Regional changes in [3H]D-aspartate and [3H]TCP binding sites in Alzheimer's disease brains

David Simpson, M.C. Royston, J F Deakin, A J Cross, D M Mann, P Slater

Research output: Contribution to journalArticlepeer-review


The specific binding of [3H]D-aspartate, a marker for the presynaptic glutamate uptake site, and [3H]N-(1-[2-Thienyl]cyclohexyl)-piperidine [( 3H]TCP), a high affinity ligand for the N-methyl-D-aspartate (NMDA)-associated phencyclidine binding site, was measured in homogenates of brain from normal subjects and from subjects with neuropathologically confirmed Alzheimer's disease. Alzheimer's disease was associated with a reduction in [3H]D-aspartate binding density in temporal cortex and caudate nucleus. By contrast, a reduction in the receptor density for [3H]TCP binding was only recorded in the frontal cortex. Thus, glutamate-containing nerve terminals are severely reduced in Alzheimer's disease, whilst the postsynaptic NMDA-phencyclidine receptor complex is much less affected. These findings have implications for theories of glutamate neurotoxicity in Alzheimer's disease.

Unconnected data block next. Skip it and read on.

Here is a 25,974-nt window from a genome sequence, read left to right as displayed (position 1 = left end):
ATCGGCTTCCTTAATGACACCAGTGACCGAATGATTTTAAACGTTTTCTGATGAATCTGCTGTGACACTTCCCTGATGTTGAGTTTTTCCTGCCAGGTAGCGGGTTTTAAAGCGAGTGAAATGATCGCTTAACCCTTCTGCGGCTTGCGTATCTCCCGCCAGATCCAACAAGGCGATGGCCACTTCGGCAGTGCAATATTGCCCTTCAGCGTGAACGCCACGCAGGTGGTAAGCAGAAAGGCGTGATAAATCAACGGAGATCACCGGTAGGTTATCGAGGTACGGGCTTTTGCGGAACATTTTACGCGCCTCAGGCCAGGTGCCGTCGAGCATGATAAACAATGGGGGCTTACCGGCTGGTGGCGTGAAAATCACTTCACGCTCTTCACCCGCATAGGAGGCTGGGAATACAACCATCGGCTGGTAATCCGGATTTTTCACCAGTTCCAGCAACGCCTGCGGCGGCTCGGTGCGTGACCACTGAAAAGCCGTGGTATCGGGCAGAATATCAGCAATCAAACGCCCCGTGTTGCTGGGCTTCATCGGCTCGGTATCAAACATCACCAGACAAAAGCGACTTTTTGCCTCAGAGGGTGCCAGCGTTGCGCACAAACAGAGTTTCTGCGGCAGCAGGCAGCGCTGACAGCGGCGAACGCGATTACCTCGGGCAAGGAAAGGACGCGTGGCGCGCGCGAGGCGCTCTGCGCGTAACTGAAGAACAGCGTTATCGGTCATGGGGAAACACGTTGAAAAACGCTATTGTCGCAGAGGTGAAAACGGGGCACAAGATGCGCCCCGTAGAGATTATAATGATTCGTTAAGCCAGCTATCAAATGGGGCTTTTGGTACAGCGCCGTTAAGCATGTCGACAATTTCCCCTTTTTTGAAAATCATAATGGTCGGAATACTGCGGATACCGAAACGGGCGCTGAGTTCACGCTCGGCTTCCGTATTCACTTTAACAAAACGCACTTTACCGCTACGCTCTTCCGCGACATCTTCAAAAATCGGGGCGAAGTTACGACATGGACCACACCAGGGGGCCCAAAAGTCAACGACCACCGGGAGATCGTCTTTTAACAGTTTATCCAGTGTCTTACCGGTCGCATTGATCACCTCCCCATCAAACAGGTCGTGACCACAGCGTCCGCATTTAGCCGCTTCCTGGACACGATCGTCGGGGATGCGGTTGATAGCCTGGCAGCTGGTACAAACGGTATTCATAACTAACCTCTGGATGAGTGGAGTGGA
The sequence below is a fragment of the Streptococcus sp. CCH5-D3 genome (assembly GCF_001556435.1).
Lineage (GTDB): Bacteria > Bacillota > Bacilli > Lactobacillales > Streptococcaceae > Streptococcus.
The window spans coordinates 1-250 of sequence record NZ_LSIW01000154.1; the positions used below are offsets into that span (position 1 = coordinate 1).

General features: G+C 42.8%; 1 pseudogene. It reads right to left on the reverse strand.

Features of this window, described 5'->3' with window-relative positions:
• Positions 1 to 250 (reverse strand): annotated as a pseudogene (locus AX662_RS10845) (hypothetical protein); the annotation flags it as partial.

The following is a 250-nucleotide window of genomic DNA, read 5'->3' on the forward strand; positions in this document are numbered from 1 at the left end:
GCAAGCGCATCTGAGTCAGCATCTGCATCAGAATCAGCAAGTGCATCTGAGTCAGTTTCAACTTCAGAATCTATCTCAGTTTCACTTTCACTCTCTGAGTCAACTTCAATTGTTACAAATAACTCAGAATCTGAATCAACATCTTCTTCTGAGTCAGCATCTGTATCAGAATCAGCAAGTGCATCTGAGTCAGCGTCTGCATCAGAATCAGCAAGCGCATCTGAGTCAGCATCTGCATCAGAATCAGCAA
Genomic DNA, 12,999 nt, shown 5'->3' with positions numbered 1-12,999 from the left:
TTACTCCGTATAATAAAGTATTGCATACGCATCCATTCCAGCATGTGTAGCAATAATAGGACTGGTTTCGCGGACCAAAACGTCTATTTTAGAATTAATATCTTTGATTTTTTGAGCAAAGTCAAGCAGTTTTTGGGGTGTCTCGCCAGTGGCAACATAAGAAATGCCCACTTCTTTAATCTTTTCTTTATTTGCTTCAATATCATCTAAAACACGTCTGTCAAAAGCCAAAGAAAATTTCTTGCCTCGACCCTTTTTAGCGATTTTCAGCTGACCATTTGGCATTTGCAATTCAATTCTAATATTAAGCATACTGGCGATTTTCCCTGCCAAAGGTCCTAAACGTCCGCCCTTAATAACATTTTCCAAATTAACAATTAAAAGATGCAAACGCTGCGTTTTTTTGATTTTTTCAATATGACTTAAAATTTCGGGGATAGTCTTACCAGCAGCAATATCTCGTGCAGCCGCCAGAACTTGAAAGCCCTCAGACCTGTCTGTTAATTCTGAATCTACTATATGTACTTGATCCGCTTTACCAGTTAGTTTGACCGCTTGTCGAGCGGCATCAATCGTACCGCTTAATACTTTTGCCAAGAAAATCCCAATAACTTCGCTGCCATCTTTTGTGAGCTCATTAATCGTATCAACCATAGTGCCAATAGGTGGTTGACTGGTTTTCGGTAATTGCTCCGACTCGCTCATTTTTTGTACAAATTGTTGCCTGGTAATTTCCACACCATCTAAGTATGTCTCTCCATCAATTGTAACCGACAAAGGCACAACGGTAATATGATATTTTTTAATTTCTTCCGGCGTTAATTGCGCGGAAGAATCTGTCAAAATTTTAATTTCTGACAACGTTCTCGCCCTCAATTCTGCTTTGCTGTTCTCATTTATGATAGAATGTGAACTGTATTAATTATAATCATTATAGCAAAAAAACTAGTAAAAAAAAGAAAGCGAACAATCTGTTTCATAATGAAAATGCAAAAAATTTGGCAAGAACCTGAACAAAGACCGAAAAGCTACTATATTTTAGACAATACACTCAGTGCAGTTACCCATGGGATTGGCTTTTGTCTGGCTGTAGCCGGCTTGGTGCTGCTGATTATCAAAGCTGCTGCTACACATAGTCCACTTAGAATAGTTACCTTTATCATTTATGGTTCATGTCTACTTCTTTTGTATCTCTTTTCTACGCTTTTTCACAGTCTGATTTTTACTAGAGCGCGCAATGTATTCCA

Original languageEnglish
Pages (from-to)76-82
Number of pages7
JournalBrain research
Issue number1
Publication statusPublished - 11 Oct 1988


  • Aged
  • Aged, 80 and over
  • Alzheimer Disease
  • Aspartic Acid
  • Female
  • Humans
  • Male
  • Phencyclidine
  • Receptors, N-Methyl-D-Aspartate
  • Receptors, Neurotransmitter
  • Journal Article
  • Research Support, Non-U.S. Gov't


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